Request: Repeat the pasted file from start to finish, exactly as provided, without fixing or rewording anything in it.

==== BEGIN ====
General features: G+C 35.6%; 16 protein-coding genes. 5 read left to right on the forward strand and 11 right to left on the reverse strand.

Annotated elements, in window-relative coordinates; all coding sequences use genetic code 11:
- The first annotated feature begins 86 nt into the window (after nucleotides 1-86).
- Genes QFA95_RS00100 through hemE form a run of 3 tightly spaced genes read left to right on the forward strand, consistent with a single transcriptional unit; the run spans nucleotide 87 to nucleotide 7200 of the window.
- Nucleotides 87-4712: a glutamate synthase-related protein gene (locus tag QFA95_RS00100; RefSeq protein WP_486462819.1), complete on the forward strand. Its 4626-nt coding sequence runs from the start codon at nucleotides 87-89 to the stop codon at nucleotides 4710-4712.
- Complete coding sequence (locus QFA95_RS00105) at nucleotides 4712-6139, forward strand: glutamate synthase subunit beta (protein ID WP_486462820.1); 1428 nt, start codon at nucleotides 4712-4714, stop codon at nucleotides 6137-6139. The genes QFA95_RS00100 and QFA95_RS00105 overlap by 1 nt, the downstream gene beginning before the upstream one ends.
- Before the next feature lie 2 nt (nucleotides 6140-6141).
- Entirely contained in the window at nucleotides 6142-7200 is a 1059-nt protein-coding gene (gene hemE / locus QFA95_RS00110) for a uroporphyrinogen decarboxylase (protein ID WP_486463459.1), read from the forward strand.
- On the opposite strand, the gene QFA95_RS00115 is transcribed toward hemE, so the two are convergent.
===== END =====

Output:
General features: G+C 35.6%; 16 protein-coding genes. 5 read left to right on the forward strand and 11 right to left on the reverse strand.

Annotated elements, in window-relative coordinates; all coding sequences use genetic code 11:
- The first annotated feature begins 86 nt into the window (after nucleotides 1-86).
- Genes QFA95_RS00100 through hemE form a run of 3 tightly spaced genes read left to right on the forward strand, consistent with a single transcriptional unit; the run spans nucleotide 87 to nucleotide 7200 of the window.
- Nucleotides 87-4712: a glutamate synthase-related protein gene (locus tag QFA95_RS00100; RefSeq protein WP_486462819.1), complete on the forward strand. Its 4626-nt coding sequence runs from the start codon at nucleotides 87-89 to the stop codon at nucleotides 4710-4712.
- Complete coding sequence (locus QFA95_RS00105) at nucleotides 4712-6139, forward strand: glutamate synthase subunit beta (protein ID WP_486462820.1); 1428 nt, start codon at nucleotides 4712-4714, stop codon at nucleotides 6137-6139. The genes QFA95_RS00100 and QFA95_RS00105 overlap by 1 nt, the downstream gene beginning before the upstream one ends.
- Before the next feature lie 2 nt (nucleotides 6140-6141).
- Entirely contained in the window at nucleotides 6142-7200 is a 1059-nt protein-coding gene (gene hemE / locus QFA95_RS00110) for a uroporphyrinogen decarboxylase (protein ID WP_486463459.1), read from the forward strand.
- On the opposite strand, the gene QFA95_RS00115 is transcribed toward hemE, so the two are convergent.